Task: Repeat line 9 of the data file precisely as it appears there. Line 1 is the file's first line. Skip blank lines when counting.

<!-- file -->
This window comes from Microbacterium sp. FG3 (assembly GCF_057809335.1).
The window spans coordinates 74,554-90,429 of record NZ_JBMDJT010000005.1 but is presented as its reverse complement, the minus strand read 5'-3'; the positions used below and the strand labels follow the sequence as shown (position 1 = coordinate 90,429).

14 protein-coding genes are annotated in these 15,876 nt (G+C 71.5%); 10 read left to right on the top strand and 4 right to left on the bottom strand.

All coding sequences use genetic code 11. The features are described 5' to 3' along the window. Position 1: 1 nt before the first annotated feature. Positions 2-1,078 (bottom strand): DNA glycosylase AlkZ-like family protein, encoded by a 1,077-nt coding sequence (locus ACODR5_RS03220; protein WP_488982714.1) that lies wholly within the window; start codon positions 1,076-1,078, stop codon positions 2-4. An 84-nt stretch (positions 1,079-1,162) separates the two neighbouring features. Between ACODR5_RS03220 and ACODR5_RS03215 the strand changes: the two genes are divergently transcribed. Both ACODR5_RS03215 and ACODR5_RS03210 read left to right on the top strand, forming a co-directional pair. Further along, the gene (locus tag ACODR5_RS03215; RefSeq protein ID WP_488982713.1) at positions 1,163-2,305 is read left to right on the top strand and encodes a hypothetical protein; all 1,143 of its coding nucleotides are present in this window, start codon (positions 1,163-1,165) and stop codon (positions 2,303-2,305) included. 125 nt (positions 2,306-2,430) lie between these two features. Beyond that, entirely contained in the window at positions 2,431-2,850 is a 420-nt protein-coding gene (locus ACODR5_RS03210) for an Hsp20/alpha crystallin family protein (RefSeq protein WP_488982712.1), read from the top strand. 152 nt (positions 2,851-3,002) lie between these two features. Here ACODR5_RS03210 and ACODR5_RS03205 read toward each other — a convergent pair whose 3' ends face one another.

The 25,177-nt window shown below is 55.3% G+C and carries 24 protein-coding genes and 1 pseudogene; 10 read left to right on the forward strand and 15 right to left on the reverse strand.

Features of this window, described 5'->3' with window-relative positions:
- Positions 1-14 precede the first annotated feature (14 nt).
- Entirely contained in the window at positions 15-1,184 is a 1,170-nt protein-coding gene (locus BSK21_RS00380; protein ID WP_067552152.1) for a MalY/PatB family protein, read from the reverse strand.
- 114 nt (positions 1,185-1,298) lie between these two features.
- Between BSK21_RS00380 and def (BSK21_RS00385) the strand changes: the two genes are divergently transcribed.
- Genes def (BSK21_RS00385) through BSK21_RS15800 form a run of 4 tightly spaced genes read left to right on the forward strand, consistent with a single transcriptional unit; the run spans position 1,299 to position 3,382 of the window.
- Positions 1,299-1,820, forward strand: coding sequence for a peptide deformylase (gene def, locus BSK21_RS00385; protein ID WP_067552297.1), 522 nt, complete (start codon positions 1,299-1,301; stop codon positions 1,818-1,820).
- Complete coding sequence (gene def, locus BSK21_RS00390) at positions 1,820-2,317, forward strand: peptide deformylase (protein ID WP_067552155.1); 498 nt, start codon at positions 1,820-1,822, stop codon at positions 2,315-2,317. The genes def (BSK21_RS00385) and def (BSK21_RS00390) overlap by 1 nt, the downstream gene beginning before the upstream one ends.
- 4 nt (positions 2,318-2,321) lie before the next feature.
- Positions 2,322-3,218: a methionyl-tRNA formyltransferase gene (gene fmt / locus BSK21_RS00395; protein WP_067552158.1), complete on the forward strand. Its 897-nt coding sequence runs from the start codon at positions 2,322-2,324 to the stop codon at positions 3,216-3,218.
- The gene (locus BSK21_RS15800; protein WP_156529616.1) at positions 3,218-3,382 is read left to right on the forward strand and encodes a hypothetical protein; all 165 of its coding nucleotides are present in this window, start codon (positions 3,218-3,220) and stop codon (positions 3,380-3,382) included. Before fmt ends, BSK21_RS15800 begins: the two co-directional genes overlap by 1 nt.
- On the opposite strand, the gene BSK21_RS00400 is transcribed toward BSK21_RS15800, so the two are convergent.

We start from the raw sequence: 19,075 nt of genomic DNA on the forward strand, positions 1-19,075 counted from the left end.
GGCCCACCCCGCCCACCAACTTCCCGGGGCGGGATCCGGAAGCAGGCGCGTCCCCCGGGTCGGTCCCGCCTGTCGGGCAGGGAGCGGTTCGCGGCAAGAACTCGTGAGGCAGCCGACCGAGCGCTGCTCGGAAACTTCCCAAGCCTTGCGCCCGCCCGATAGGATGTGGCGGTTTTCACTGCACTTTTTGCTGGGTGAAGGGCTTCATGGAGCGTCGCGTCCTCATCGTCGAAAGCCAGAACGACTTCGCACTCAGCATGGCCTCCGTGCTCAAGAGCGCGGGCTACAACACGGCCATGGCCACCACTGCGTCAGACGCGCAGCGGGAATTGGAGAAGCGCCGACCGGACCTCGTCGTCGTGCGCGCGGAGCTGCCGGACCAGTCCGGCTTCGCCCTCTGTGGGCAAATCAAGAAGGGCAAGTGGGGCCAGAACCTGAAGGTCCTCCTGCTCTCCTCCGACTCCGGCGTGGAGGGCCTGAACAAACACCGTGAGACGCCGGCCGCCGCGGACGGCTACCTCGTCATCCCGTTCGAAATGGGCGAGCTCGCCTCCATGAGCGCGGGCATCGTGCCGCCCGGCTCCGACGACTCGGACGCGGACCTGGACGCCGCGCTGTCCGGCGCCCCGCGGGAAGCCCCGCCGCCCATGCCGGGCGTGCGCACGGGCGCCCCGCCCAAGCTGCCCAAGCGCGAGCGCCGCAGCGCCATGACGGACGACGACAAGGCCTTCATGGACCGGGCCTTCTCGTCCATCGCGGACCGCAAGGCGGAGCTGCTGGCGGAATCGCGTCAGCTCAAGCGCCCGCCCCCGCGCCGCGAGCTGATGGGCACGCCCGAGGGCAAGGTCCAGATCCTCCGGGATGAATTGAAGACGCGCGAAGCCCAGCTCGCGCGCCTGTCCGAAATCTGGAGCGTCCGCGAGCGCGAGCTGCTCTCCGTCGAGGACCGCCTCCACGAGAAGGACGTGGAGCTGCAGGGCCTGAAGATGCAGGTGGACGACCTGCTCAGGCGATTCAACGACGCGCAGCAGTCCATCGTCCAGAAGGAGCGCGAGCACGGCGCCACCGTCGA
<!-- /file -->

- 114 nt (positions 1,185-1,298) lie between these two features.